Meh. A hit-or-miss collection of short stories, mostly taking place between the 1920's and 1970's, about different authors' personal experiences and reflections about identity, regionalism, class, race, and the South. I don't doubt the authenticity or sincerity of these, but some of them seem almost too stereotypical.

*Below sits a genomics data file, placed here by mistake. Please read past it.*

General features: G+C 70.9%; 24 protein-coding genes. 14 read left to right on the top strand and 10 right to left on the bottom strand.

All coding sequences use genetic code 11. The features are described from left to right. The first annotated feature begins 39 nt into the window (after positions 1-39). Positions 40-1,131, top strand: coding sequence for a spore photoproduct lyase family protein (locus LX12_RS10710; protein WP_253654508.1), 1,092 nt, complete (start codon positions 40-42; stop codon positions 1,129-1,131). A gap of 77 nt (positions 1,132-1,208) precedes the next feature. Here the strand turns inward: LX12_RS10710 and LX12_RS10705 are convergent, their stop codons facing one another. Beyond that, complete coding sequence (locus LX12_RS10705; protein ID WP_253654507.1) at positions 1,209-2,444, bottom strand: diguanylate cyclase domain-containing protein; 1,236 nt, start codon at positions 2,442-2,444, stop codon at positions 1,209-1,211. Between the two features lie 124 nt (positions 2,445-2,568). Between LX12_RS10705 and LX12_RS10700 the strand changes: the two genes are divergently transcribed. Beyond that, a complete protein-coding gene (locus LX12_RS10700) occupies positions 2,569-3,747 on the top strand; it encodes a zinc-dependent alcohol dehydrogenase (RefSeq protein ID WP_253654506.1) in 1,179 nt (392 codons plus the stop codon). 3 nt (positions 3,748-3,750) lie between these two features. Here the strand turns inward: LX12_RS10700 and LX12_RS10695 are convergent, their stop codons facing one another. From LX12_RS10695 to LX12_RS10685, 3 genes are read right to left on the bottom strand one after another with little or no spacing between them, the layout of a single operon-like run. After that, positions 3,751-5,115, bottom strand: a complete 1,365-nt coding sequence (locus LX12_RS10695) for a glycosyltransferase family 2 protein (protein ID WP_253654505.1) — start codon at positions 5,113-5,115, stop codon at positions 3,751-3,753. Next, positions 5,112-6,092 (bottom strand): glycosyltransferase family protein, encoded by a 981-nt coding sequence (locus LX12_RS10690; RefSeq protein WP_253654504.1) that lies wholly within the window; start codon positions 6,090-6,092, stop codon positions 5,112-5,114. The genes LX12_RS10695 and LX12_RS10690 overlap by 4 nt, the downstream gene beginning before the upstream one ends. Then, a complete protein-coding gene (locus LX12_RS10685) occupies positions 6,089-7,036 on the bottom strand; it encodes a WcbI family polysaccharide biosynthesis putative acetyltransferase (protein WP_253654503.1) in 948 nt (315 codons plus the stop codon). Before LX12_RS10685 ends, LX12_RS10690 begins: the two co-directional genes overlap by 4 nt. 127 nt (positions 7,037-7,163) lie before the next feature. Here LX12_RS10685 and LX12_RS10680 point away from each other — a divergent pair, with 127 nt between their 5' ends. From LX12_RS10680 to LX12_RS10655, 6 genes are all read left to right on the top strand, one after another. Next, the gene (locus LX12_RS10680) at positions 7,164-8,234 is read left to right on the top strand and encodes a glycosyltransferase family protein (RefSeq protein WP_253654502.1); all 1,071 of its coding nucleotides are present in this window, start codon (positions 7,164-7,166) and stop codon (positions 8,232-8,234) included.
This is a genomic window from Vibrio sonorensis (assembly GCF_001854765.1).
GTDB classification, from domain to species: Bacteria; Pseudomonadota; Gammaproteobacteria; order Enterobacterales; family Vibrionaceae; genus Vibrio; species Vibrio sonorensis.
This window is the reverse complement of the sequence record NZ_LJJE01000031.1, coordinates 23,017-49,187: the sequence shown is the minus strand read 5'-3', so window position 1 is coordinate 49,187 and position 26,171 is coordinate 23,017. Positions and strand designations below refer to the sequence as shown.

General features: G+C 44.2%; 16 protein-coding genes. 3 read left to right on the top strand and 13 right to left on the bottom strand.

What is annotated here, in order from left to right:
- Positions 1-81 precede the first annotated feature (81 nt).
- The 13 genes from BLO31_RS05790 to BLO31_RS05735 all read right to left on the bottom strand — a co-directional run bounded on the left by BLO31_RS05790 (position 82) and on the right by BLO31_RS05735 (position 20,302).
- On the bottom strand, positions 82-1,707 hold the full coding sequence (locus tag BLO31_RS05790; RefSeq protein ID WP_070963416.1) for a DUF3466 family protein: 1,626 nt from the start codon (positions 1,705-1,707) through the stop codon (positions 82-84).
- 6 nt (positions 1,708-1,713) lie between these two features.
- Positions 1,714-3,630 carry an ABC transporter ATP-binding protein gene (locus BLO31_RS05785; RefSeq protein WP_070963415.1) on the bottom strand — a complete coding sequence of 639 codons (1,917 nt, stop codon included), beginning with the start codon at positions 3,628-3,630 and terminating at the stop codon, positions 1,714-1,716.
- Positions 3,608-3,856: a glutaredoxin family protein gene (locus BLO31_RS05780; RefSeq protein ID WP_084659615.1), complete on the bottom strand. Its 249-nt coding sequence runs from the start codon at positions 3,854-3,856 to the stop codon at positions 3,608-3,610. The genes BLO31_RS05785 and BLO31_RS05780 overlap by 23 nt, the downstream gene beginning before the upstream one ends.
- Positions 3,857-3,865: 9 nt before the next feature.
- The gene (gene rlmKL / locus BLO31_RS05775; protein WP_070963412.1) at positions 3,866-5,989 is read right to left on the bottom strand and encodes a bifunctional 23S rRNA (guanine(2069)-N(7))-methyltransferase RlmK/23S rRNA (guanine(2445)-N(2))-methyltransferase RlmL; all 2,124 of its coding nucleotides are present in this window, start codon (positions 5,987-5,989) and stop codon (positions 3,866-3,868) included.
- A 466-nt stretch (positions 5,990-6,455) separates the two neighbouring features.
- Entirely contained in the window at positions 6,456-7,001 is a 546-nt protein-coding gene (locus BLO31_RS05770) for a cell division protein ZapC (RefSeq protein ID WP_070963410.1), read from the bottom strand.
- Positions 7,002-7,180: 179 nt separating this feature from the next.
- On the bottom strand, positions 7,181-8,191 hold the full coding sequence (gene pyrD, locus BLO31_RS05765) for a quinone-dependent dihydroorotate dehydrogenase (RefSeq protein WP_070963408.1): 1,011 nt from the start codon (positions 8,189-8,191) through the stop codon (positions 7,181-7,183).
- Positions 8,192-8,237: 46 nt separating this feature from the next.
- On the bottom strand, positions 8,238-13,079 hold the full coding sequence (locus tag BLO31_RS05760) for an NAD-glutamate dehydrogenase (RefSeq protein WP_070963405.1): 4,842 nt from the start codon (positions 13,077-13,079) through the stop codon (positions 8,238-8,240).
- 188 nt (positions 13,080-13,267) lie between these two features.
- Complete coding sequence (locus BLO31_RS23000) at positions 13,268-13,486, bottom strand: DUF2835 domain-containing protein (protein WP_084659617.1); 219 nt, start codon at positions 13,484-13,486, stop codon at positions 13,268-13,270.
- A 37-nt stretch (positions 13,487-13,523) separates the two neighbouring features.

The best one, for me, was more like an essay than a story, by Randal Kenan: "Where Am I Black?" In which the author's experience with anonymity on the early (1993) internet clarified his ideas about race. He was initially excited that everybody could be "colorless" or racially undefined on the net, and that held a promise of realizing MLK's dream of a community that truly did see only the content of one's character; not the color of their skin, etc. A series of experiences led him to realize that he didn't want that; he wanted to be black on the internet, but wrestled with what that exactly meant and how he could achieve it.